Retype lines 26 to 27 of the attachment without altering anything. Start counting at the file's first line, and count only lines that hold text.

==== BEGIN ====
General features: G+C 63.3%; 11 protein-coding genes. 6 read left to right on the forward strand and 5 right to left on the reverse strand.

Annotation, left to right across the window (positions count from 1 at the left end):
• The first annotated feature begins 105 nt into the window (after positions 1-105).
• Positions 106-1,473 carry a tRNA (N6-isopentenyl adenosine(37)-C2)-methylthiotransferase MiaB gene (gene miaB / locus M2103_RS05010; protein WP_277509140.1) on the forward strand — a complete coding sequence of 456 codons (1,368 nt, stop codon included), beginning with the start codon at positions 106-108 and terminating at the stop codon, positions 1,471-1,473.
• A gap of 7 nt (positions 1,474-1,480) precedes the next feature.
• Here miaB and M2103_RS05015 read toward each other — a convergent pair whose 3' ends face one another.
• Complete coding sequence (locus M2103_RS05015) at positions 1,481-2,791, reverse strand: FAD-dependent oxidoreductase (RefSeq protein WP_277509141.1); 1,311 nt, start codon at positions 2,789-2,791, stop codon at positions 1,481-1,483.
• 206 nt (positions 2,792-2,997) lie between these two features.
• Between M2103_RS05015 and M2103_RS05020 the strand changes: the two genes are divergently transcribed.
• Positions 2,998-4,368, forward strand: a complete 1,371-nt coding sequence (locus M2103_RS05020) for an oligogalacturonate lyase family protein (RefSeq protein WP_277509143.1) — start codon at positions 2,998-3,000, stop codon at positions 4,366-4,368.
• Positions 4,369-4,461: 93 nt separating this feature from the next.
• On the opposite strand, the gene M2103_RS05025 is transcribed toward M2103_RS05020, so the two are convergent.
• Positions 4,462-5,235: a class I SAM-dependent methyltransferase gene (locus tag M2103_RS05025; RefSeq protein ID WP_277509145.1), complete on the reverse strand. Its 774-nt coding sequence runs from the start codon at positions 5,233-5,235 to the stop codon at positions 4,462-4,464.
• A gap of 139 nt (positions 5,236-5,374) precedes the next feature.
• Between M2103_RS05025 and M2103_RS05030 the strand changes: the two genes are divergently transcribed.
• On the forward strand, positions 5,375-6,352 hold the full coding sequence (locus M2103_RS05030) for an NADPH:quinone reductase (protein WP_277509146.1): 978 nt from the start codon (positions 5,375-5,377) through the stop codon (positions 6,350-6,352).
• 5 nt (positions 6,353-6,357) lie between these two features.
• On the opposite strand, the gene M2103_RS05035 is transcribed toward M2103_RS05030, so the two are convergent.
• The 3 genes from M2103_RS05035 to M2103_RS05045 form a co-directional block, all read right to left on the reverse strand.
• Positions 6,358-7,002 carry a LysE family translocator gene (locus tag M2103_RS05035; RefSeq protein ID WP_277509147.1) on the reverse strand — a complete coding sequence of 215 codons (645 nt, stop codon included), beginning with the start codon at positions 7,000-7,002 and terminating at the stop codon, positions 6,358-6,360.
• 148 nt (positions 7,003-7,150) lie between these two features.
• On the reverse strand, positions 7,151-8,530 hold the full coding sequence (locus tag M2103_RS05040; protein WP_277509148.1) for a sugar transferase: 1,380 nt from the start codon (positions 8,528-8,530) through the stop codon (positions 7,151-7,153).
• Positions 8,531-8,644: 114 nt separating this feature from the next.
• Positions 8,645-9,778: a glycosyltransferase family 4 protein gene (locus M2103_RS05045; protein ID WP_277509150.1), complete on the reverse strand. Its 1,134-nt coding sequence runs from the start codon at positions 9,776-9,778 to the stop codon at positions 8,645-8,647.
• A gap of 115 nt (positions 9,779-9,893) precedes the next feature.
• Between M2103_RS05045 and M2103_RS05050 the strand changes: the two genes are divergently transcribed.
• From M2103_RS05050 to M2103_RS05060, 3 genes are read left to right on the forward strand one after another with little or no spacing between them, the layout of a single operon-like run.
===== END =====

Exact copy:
• Between M2103_RS05045 and M2103_RS05050 the strand changes: the two genes are divergently transcribed.
• From M2103_RS05050 to M2103_RS05060, 3 genes are read left to right on the forward strand one after another with little or no spacing between them, the layout of a single operon-like run.